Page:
30 September 2019

Mathematicians chart human prehistory

MATH and old bones

Mathematicians, statisticians and bioinformatics from the universities of Copenhagen and Aarhus are developing tools to make DNA discoveries even more useful in mapping human prehistory. Professor Carsten Wiuf from the Department of Mathematical Sciences is leading the project.

Carsten Wiuf
Profesor Carsten Wiuf

Man originated in Africa for approx. 200,000 years ago. About 100,000-50,000 years ago, it had left Africa and spread across most of the globe to Europe, Asia and America. Over this long period, populations were divided into smaller populations and other populations were mixed together as a result of colonization, conflicts, disasters and migrations.

These migration and expansion patterns can be compared to a large spider web, where threads are entangled and split into complicated patterns. These patterns can be decoded in genetic data from modern man and from fossils.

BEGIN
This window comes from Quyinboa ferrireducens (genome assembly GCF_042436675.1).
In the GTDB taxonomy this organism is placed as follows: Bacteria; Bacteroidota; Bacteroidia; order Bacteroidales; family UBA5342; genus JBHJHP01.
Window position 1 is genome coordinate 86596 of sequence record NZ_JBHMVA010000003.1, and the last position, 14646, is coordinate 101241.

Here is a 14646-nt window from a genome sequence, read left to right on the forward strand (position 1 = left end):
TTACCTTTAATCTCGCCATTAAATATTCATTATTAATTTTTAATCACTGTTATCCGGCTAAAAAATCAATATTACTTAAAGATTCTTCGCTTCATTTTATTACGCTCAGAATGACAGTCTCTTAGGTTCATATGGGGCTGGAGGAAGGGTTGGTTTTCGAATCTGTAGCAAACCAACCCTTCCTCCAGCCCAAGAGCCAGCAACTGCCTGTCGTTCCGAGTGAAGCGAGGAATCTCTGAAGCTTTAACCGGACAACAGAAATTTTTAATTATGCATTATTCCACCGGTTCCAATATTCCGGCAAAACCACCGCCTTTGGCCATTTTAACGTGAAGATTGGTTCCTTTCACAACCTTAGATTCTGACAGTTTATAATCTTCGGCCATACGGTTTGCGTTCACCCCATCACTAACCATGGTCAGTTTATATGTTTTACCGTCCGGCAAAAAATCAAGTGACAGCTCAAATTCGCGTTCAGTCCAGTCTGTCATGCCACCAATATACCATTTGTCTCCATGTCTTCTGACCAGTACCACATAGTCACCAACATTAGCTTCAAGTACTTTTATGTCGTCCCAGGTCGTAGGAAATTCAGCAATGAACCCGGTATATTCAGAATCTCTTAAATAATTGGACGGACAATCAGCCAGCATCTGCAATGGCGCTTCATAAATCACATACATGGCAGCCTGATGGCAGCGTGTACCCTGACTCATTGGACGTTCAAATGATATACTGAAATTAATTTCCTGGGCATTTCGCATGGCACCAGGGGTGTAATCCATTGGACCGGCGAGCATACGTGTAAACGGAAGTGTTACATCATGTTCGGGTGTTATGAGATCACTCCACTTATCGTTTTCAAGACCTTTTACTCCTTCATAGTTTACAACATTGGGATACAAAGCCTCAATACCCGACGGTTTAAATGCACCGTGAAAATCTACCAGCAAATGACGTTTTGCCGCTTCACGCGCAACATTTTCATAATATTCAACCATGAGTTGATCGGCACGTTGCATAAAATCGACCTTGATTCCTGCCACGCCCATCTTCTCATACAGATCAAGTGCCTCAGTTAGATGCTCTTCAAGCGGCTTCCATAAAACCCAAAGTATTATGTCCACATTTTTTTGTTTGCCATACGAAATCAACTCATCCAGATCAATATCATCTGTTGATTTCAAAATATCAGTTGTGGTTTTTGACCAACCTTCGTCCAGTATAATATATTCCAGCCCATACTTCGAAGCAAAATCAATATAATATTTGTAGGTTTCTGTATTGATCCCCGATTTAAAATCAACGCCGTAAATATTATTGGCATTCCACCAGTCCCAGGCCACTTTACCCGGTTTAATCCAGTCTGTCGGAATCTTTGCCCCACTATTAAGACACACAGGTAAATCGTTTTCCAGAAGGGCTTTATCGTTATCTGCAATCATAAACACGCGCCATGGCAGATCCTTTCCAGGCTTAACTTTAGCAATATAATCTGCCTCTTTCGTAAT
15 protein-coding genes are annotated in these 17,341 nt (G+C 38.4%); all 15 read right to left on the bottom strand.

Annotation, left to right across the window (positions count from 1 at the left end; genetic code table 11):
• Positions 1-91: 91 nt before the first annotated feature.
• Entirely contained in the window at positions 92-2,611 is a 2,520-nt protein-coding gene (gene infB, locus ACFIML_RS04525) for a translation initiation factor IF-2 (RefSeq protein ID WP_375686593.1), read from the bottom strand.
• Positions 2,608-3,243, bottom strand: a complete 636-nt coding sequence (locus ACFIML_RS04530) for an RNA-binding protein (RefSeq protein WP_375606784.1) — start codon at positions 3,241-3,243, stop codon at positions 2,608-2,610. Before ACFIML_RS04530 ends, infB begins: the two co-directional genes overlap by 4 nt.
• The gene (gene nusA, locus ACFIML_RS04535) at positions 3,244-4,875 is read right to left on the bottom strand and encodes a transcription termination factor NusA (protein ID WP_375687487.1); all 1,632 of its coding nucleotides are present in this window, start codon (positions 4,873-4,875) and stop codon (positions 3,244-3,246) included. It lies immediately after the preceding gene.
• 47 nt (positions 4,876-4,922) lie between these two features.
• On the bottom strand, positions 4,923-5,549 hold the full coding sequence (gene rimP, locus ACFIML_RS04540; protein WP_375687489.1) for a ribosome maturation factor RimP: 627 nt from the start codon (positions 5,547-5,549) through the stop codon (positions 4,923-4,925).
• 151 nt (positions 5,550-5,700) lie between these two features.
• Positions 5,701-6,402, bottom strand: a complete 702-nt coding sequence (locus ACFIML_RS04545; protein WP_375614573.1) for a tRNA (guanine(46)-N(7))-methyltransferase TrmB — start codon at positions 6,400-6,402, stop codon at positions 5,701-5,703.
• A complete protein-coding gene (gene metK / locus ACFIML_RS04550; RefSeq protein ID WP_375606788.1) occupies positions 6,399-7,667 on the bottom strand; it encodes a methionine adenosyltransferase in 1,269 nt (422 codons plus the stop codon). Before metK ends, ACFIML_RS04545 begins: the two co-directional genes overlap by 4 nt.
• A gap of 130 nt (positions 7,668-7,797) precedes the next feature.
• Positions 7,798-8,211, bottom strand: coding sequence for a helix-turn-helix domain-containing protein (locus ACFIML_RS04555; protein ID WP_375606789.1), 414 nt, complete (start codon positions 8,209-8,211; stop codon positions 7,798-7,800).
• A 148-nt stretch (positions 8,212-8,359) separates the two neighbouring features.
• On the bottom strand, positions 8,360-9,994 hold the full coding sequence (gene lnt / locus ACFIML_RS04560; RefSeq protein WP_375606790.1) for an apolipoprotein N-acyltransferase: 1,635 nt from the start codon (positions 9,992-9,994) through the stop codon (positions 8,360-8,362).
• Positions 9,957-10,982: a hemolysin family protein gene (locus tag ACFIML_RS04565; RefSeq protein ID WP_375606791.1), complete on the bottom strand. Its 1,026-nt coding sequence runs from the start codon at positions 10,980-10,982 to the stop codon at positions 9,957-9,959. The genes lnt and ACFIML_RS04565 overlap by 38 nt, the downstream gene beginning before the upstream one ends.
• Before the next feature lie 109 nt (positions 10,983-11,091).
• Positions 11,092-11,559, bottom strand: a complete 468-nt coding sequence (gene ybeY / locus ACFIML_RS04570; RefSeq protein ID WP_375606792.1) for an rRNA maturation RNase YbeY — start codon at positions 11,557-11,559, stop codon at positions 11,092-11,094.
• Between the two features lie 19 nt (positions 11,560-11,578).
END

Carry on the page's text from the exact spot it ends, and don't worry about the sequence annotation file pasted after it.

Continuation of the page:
The Danish Research Foundation has allocated DKK 5.4 million. DKK for the project "Tangled webs of human splits and mergers - mathematical population genetics on graphs". The purpose is to develop advanced mathematical and computational methods to perform the above decoding, based on large amounts of genetic data.

A cardinal point is to understand population patterns using graph theory and how a graph can be determined from genetic data using statistical methods.

Leading the project is Professor Carsten Wiuf from the Department of Mathematical Sciences, University of Copenhagen. His collaborators are Thomas Mailund from the Center for Bioinformatics at Aarhus University and Anders Albrechtsen from the Department of Biology, University of Copenhagen.

Carsten Wiuf's research can be divided into three stages. First, he and his colleagues must develop the mathematical and statistical tools that will fulfil the project's ambitious goals. Second, the mathematical tools must be validated on pre-existing knowledge. Last but not least, the mathematical tools must be used to create entirely new insights into our ancestors' doing and barn.

The journal Aktuel Naturvidenskab (4/2019) brings a longer article with interviews and background material on the research project. Read the full article, Matematikere kortlægger menneskets forhistorie (in Danish).